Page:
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A Japanese study, published in The Lancet, has found that for
children who have cardiac arrests outside of a hospital,
cardiopulmonary resuscitation (CPR) delivered by bystanders increases
their likelihood of survival. (1)
The study, by Tetsuhisa Kitamura and colleagues from Kyoto
University Health Service, involving 5,170 children aged 17 years and
under, showed that at one month favourable neurological outcomes were
around three times more likely for children given any form of CPR by a
bystander than for those who had not. The study also demonstrated that
in children whose cardiac arrests had a non-cardiac cause (such as
drowning), conventional CPR (including rescue breathing), was more
likely to improve survival than compression-only CPR. However, for
children whose arrests were cardiac in origin, both CPR types delivered
the same benefits in survival.
The majority of cardiac arrests in adults have a cardiac origin, he said, while in children non cardiac causes are far more common. “The study shows clearly that when children experience an out of hospital cardiac arrest, both their circulation and respiration need to be supported. Such 'rescue breaths' should remain a key feature of paediatric guidelines,” said Professor Filippatos, adding that the study also made the important point that the results of studies in adult populations cannot be extrapolated directly to children.
Last year the American Heart Association (AHA) said that if a bystander is not trained in cardiopulmonary resuscitation (CPR), they should provide only chest compressions in adults who experience out of hospital cardiac arrest, but acknowledged that pediatric victims benefit from conventional CPR including ‘rescue breaths'. Guidelines from the European Resuscitation Council (ERC), that state that bystanders should provide chest compressions and mouth-to-mouth ventilation for adults and children, are due to be updated in September 2010.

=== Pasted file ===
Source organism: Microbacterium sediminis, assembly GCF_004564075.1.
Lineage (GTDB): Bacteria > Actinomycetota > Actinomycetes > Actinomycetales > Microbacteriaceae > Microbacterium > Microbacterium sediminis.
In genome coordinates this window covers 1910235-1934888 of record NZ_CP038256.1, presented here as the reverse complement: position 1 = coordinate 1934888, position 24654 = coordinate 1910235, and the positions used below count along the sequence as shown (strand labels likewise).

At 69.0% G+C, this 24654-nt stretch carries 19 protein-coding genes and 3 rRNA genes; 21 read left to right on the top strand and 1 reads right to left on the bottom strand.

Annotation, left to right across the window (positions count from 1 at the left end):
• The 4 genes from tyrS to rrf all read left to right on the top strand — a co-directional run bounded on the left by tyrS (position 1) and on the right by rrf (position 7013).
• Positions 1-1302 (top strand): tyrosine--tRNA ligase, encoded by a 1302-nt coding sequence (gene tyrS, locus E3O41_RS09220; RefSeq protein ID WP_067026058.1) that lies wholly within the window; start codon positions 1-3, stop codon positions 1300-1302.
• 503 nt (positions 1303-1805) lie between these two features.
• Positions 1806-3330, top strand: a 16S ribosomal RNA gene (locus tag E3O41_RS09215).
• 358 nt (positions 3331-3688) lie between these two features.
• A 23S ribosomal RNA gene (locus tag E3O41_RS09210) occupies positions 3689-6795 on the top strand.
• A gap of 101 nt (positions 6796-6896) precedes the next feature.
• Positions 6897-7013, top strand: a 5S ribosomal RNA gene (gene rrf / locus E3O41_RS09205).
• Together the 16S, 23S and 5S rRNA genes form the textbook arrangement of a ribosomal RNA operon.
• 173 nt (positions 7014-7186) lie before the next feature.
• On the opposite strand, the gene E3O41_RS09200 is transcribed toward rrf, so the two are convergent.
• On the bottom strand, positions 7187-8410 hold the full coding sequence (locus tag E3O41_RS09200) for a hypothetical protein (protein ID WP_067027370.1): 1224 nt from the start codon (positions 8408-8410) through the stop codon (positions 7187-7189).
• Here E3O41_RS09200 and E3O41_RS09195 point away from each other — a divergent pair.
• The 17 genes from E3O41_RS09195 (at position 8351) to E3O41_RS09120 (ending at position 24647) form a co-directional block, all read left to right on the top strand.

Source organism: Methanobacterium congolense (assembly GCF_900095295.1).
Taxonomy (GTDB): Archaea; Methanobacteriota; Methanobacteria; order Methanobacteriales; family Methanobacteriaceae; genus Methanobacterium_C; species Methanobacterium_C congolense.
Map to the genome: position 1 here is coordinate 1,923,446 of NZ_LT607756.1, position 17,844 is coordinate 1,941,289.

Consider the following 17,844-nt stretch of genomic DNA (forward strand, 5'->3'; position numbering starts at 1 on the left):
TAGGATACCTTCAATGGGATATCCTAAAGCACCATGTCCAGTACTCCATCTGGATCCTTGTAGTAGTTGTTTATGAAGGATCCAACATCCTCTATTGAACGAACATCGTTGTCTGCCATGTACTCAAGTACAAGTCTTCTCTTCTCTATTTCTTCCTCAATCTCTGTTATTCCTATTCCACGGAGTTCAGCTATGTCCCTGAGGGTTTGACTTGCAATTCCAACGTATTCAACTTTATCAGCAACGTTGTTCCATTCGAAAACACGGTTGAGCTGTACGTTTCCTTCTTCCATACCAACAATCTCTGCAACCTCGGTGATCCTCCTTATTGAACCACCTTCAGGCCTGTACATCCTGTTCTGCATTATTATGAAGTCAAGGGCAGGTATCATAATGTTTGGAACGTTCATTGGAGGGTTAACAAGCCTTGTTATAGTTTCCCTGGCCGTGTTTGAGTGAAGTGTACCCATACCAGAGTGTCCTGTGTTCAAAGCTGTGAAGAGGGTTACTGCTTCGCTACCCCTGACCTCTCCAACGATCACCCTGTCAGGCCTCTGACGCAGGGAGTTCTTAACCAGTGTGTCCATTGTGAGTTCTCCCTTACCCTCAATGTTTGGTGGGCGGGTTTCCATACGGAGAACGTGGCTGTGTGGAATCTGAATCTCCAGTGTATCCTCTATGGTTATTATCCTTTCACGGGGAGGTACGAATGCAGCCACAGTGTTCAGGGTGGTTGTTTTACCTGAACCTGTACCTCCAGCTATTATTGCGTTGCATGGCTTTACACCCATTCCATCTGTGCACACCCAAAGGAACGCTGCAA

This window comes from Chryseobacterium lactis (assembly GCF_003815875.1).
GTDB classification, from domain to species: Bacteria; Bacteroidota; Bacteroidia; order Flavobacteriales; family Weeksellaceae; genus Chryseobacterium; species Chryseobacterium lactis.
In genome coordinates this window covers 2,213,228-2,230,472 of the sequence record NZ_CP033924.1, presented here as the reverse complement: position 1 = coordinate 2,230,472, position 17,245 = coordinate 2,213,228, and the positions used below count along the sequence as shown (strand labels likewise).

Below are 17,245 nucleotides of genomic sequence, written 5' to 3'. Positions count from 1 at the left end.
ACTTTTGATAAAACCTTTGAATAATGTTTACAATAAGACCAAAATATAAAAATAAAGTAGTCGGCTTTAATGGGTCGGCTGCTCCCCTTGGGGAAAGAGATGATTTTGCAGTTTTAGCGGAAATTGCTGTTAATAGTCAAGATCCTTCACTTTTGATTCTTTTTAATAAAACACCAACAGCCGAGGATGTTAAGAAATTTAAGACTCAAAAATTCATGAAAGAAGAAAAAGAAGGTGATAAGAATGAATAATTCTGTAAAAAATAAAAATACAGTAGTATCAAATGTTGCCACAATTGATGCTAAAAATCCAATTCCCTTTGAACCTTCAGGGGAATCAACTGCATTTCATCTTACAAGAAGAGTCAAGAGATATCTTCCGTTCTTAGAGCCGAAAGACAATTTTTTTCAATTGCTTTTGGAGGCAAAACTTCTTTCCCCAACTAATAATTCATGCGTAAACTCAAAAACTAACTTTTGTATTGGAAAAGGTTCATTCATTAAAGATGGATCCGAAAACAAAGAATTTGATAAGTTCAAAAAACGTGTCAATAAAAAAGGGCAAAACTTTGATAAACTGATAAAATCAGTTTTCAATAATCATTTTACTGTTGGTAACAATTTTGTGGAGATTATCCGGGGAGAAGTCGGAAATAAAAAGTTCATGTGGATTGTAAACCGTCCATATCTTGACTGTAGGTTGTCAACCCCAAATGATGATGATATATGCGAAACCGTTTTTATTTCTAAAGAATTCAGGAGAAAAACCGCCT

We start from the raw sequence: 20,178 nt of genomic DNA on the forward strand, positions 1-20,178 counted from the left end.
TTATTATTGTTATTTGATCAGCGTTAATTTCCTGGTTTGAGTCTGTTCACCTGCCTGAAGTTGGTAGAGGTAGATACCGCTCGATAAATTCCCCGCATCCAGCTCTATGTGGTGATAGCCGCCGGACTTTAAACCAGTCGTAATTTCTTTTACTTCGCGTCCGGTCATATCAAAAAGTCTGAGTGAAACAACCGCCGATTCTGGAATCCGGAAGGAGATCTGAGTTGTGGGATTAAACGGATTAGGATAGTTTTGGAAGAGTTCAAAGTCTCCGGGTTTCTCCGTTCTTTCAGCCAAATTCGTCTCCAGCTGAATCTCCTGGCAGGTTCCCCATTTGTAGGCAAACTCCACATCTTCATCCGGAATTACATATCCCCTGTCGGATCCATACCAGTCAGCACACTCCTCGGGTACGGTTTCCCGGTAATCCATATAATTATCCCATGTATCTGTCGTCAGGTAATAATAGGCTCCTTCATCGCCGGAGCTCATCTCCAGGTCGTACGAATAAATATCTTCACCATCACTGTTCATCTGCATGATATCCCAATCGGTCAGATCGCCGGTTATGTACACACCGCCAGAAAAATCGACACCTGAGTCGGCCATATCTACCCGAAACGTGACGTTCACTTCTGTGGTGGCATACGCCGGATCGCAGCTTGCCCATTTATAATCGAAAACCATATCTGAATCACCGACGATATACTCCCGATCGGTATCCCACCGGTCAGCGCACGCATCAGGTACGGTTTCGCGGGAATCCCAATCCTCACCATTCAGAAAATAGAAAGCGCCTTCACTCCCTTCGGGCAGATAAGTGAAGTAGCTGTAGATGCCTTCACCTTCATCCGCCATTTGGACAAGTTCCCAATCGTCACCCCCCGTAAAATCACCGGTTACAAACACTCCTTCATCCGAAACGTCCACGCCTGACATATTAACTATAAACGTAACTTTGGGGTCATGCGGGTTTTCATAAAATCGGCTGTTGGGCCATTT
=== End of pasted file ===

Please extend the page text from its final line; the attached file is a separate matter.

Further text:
The study, said Professor Filippatos, also demonstrated the importance of placing greater emphasis on training the public in bystander resuscitation. “While 1.4 million citizens are trained in CPR each year in Japan, such programmes are available to just a fraction of the European population. Special training programmes also need to be offered to professionals working with children to teach the best techniques for this group.”
While bystander CPR studies are difficult to undertake due to inherent problems of randomising members of the public, there is an urgent need for more randomised controlled studies in the field of advanced cardiac life support. “The focus needs to be increased in this area to save lives, since only a very small percentage of people suffering out of hospital cardiac arrest survive to out of hospital discharge,” said Professor Filippatos.
* More on the European Resuscitation Council (ERC): http://www.erc.edu/
The European Society of Cardiology (ESC) represents more than 62,000 cardiology professionals across Europe and the Mediterranean. Its mission is to reduce the burden of cardiovascular disease in Europe.
Our mission: To reduce the burden of cardiovascular disease.
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